Combining ground-breaking scholarship with fascinating narratives, Matthew Johnson's book takes a look at Medieval English castles. It creates a new and exciting focus on how castles were shaped by their inhabitants and vice versa.
Irish scholars who arrived in Continental Europe in the early Middle Ages are often credited with making some of the most important contributions to European culture and learning of the time, from the introduction of a new calendar to monastic reform.
This groundbreaking study questions many of the assumptions surrounding the idea of 'ancient woodland', a term widely used in England for long-established semi-natural woods, shaped by centuries of traditional management.
There have always been multiple, and competing, ideas about the meaning of citizenship and the identity of the citizen. This volume exploits the rich archival sources of five major towns in medieval England - Bristol, Coventry, London, Norwich, and York - and the concept of citizenship to present a new picture of town government and urban politics.
"Whisks you down the rabbit hole and into the warren of backstreets, landmarks, cemeteries, palaces, museums and secret gardens of the great metropolis. Meet the cockneys, scientists, fairies, philosophers, jesters and royalty that populate the city ... Spanning above and below ground, from the outer suburbs to the inner city"--Publisher's description.
This book explores the stories behind seventy-five extraordinary maps. Drawing on the unique collection in the Bodleian Library, these stunning maps range from single cities to the solar system, span the thirteenth to the twenty-first century and cover most of the world.
Detailed examination of Southampton's trade with its extensive region and commercial development in the fifteenth and sixteenth centuries. Seventeen papers investigate Southampton's interaction with Salisbury, London, Winchester, and many other places, long-term trends and short-term fluctuations.
(Edward Stourton)From much-loved historian Neil Oliver, comes this beautifully written, kaleidoscopic history of a place with a story like no other.
The British Isles, this archipelago of islands, is to Neil Oliver the best place in the world.
This book explains the literary history of Scotland in the early modern period (1560-1625) through the investigation of manuscript production, arguing that scottish Renaissance manuscript culture was far more colourful than is generally understood.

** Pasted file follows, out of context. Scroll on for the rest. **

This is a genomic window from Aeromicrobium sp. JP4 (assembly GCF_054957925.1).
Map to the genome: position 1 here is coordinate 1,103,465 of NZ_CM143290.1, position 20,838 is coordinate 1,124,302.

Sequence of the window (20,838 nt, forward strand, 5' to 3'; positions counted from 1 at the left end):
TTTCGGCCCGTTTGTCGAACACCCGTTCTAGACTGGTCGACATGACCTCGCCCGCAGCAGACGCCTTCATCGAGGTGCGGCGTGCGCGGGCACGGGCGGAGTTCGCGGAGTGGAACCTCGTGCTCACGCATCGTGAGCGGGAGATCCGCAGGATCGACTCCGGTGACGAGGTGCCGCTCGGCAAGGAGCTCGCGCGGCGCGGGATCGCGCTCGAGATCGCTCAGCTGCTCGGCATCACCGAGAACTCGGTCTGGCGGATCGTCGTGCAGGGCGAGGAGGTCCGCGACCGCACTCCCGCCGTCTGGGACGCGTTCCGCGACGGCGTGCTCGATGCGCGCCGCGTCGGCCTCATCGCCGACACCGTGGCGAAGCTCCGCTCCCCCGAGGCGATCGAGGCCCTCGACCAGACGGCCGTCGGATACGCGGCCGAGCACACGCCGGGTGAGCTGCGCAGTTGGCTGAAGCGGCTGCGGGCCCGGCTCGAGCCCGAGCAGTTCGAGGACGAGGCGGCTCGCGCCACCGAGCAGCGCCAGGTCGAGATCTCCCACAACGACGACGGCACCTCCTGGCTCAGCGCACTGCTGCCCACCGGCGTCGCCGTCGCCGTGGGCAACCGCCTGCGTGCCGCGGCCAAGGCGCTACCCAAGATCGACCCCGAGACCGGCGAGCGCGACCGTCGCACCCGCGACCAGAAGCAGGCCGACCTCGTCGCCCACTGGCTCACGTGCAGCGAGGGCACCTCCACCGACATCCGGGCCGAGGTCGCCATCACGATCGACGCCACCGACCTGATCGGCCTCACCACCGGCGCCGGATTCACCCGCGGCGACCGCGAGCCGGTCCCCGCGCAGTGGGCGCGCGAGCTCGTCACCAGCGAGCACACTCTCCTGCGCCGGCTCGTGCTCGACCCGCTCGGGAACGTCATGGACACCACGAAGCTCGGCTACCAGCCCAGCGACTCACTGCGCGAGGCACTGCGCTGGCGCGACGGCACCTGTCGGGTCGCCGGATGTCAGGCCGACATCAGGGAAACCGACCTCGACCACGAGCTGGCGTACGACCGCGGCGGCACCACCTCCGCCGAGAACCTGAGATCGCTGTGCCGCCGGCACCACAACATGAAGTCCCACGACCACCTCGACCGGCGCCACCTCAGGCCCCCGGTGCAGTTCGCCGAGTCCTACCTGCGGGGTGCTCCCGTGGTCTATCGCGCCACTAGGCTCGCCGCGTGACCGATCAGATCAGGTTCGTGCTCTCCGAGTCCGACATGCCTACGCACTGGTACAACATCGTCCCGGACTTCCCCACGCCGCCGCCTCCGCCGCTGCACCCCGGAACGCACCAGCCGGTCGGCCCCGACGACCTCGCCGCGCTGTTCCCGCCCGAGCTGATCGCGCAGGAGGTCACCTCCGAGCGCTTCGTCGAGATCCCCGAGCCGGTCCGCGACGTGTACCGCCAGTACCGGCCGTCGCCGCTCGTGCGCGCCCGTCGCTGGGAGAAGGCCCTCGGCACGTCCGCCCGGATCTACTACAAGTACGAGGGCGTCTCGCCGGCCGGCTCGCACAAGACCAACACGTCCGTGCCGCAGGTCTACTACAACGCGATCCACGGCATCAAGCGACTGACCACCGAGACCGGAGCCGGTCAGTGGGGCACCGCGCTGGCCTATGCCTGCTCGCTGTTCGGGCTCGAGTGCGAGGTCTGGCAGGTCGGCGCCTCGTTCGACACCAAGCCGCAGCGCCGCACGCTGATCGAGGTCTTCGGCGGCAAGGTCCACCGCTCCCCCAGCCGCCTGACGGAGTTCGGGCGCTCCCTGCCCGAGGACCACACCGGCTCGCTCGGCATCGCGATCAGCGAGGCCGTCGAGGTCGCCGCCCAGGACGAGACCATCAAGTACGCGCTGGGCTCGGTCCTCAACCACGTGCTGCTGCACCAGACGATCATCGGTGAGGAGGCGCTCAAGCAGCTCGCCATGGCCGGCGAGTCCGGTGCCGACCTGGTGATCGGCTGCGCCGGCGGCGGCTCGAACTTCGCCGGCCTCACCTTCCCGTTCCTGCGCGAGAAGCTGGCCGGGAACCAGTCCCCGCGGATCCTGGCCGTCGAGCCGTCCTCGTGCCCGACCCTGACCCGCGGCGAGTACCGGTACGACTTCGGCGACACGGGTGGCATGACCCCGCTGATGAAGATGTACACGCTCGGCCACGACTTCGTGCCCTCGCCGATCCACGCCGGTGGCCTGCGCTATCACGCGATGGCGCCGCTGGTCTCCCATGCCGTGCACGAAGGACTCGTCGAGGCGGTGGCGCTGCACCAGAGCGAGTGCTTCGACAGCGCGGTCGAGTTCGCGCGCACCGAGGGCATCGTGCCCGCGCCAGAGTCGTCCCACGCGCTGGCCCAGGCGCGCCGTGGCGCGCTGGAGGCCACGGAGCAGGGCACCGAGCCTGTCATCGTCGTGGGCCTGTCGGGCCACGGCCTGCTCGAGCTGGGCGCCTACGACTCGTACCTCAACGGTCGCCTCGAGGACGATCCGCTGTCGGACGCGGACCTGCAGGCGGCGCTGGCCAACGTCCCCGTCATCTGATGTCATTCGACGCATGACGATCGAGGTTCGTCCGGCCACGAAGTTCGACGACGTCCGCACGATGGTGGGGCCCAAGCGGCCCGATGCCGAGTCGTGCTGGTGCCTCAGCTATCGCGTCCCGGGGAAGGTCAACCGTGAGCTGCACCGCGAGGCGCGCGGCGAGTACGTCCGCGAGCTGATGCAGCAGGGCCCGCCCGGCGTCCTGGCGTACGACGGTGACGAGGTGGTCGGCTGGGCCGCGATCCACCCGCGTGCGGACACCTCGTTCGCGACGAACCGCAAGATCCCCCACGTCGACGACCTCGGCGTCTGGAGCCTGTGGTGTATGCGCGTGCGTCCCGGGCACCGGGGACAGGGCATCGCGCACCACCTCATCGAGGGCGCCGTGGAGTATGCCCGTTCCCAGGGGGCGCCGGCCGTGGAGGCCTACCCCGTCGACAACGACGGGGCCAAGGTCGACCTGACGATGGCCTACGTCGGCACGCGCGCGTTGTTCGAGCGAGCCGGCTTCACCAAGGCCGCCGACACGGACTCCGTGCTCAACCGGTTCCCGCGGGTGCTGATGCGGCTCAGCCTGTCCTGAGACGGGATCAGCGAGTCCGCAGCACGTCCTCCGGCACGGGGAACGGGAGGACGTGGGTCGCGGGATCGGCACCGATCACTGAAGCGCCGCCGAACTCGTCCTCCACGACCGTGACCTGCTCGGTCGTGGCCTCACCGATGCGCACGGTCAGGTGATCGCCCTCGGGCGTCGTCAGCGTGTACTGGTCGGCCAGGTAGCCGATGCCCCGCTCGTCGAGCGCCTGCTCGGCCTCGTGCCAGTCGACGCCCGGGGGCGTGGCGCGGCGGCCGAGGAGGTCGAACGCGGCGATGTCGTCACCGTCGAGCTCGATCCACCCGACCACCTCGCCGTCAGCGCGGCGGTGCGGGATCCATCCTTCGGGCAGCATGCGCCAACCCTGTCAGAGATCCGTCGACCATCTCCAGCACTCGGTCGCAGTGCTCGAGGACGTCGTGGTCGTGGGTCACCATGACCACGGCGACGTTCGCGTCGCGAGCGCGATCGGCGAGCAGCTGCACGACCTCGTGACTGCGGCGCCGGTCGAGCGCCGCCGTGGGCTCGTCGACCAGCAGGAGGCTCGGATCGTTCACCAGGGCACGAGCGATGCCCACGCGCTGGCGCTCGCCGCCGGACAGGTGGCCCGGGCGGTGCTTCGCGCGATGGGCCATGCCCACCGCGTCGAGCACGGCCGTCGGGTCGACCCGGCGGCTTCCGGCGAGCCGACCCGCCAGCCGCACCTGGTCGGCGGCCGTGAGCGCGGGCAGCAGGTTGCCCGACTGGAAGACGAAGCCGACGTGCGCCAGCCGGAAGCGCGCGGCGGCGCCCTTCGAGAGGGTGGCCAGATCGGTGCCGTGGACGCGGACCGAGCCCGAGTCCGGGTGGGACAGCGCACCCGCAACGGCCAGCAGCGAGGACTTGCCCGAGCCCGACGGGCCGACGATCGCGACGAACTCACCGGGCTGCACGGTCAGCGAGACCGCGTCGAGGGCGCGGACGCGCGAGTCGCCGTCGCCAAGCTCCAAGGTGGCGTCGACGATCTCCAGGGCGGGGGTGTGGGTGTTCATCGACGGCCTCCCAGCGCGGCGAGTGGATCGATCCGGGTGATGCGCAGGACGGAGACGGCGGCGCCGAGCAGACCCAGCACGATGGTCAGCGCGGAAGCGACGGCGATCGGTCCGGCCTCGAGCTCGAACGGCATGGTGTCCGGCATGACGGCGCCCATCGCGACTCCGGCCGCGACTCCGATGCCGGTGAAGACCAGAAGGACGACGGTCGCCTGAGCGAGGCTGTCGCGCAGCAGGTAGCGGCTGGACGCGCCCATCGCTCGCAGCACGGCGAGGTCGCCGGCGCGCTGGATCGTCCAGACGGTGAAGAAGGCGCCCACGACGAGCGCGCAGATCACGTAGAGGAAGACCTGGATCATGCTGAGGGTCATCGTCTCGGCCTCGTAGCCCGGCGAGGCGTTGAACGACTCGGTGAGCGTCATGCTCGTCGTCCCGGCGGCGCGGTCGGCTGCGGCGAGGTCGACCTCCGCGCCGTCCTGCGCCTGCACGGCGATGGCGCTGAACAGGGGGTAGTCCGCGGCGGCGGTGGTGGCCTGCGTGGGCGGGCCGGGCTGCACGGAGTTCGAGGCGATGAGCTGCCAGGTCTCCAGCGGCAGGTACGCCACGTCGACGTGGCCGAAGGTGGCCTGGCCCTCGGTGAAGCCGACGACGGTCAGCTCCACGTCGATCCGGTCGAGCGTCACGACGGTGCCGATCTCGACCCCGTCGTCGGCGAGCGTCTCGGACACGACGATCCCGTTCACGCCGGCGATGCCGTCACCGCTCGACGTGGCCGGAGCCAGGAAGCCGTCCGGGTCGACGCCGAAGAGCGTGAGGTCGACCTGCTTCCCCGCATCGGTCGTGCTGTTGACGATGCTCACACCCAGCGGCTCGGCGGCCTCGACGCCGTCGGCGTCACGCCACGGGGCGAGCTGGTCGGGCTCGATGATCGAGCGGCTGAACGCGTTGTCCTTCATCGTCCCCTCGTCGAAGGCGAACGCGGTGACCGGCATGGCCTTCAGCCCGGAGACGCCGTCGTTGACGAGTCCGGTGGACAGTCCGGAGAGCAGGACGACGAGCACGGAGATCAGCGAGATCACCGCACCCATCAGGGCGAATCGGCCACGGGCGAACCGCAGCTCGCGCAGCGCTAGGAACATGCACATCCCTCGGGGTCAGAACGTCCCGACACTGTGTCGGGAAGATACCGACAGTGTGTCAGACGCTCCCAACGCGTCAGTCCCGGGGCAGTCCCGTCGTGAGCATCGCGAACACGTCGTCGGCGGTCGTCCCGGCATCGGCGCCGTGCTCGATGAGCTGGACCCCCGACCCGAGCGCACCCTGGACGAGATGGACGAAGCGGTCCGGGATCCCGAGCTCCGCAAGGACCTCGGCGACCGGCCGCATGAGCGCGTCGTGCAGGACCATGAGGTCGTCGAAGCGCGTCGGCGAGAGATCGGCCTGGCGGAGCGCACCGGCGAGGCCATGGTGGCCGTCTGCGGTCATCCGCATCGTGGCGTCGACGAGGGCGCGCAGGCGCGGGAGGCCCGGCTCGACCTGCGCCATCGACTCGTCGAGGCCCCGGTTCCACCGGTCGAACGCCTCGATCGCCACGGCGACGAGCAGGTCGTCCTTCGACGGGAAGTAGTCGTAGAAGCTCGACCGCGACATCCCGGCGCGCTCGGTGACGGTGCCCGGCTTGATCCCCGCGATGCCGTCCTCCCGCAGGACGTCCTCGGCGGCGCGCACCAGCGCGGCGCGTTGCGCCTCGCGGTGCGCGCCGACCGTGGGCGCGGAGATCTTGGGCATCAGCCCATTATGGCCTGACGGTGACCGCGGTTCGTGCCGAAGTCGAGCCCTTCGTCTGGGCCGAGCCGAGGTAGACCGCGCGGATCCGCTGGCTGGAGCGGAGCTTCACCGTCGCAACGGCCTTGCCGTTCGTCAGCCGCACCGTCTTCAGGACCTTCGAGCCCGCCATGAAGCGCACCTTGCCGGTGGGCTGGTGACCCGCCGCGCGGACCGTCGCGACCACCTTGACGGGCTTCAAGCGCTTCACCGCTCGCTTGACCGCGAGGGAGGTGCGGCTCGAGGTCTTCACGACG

Georgian London evokes images of elegant buildings and fine art, but it was also a city where prostitution was rife. Examining the nature of the sex trade, this title offers an insight into the impact of prostitution to give a vivid portraits of some of the women who became involved in its world.
From the Edwardian golden age of steam to the present, the railway has captured the hearts and imaginations of the British people like no other mode of travel. This title presents one hundred years of the British passenger's story, using full-page imagery with commentary.
This book tells the story of a group of islands, their peoples, and their remarkable impact on the rest of the world. Concise and authoritative, it provides a balanced and absorbing narrative of an extraordinary shared past. This new edition brings the story up to the present day, and pays greater attention to social developments.
Aidan Dodson's British Royal Tombs covers all the burials of the kings, queens (and lords protector) of England, Scotland and the United Kingdom, from the occupant of the great Sutton Hoo ship burial, to George VI, last Emperor of India, including of course the long-lost Richard III.
This authoritative account marks a significant shift in the understanding of Britain and its farming peoples, of the British landscape and of farming itself. Concluding with a review of the outcomes of farming, and a chronological model of British agriculture in the first millennium AD.
Jerry White's London in the Eighteenth Century is an unrivalled, panoramic account of the city's dramatic century of rebirth by its leading expert. But the century that followed was a period of vigorous expansion, of scientific and artistic genius, of blossoming reason, civility, elegance and manners.
What sort of a place is England? And who are the English? As the United Kingdom turns away from its European neighbours, and begins to look increasingly disunited at home, it is becoming necessary to ask what England has that is singular and its own.
This comprehensive and widely acclaimed study of British history since 1945 has been fully updated and expanded to include a chapter on the rise of New Labour. This edition contains some further updating.